- Can you can physically and mentally ACTUALLY take on another task, considering your current stress level and available time?
In addition, DO NOT agree to take on another recurring task that will bleed into any “me-time” that you already have. That me-time could be the only thing keeping you sane, and by cutting into it, or worse–completely getting rid of it–to take on another task, may very well push you over the edge and land you in the hospital. And as an educator, “me-time,” could be rather limited as it is.
2. Say “No”
Saying no can be hard, especially if you like to make everyone happy. Sure, someone you know is throwing a Christmas party and last minute found herself in need of extra help to set up, and she is now asking you to help two hours before the party is supposed to begin. Even though you’re in the middle of helping to make Christmas dinner for your own get-together the next night, and not to mention haven’t even started your own set up yet, you still want to say yes. Considering you really don’t have time to help out, it would actually be smart not to help, because it would be putting too much on your plate. But, many of us would justify helping out, as it IS the season of giving after all, and you are doing her a favor. In turn, you’ll just stay up all night to finish cooking your dinner.
What’s wrong with this situation?
By doing a good deed, which everyone does appreciate (except your body), you are not putting yourself first. By staying up all night and letting your stress levels take a hit because of someone else is not taking control over your own time. Remember – your time is YOURS. Not someone else’s. After all this stress (and probably severe lack of sleep) of trying to rearrange your schedule to help another person, you probably will end up feeling like death, if not sick yourself, the next day, which will affect all the other commitments you need to accomplish without the time for a nap. It’s not worth it.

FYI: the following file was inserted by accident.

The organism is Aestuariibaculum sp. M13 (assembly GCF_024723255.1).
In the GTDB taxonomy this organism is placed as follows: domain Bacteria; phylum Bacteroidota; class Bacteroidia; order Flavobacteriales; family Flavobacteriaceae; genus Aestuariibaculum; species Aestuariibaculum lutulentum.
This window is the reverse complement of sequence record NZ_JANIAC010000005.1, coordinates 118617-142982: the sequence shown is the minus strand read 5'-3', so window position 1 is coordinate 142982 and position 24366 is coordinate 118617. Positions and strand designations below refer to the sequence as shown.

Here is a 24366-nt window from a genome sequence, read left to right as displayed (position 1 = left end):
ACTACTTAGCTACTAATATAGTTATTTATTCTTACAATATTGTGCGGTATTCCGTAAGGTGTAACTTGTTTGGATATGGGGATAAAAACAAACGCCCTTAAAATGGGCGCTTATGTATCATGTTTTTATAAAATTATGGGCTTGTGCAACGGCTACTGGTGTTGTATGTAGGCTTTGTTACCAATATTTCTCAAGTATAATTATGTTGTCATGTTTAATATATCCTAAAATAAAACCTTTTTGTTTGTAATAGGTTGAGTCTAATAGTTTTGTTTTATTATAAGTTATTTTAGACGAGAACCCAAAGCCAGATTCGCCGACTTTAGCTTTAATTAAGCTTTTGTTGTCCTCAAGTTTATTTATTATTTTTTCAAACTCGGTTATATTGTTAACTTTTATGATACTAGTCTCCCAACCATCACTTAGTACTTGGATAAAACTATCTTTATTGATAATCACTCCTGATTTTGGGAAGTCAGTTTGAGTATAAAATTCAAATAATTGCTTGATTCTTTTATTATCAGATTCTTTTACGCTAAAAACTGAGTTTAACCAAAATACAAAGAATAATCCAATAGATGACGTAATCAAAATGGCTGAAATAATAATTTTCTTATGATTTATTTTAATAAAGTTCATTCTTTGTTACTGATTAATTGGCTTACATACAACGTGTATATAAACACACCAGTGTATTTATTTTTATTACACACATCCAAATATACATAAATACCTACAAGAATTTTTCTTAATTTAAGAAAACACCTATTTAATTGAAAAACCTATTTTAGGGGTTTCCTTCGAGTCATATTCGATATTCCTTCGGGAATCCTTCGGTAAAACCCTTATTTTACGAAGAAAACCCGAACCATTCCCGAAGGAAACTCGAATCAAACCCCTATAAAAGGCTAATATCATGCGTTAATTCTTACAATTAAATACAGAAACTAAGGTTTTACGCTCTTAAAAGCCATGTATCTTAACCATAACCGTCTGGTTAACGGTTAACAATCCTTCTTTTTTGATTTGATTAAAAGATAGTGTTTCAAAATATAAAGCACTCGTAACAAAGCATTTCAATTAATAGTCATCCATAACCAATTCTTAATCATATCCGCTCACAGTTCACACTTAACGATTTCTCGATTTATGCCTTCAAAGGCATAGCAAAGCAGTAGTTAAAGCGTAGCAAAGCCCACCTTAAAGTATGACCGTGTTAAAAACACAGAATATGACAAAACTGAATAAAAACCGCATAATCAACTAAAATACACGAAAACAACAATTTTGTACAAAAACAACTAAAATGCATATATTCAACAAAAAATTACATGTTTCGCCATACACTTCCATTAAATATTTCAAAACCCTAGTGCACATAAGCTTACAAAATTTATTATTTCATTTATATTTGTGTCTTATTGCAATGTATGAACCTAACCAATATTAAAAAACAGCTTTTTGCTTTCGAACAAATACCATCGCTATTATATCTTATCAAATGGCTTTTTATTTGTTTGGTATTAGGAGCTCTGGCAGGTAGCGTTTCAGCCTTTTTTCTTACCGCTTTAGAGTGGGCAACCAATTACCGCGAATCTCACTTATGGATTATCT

Remember – your time is YOURS.
3. Know Your Environment
Your relaxation environment is very important, whether you realize it or not. For some, okay, maybe it really doesn’t matter, however for others it really does. If you need to get a substantial amount of relaxation and rest in and have the ability to go wherever you choose, take the time to set yourself up in that spot of optimal rest. It’s amazing how much more whole you will feel at the end, compared to if you had rested somewhere that upsets your internal peace. Surrounding yourself with a messy room, for example, will keep you from getting the most out of your relaxation time.
Perhaps you prefer to relax in a spa – in this case, book an appointment and thoroughly enjoy your time there. You earned it. Perhaps you prefer a certain spot in a cozy café to read a book (and order your favorite drink while you’re at it). Perhaps your optimal spot is actually in bed – sleep, as well as just laying and feeling comfortable in bed, is a form of relaxation.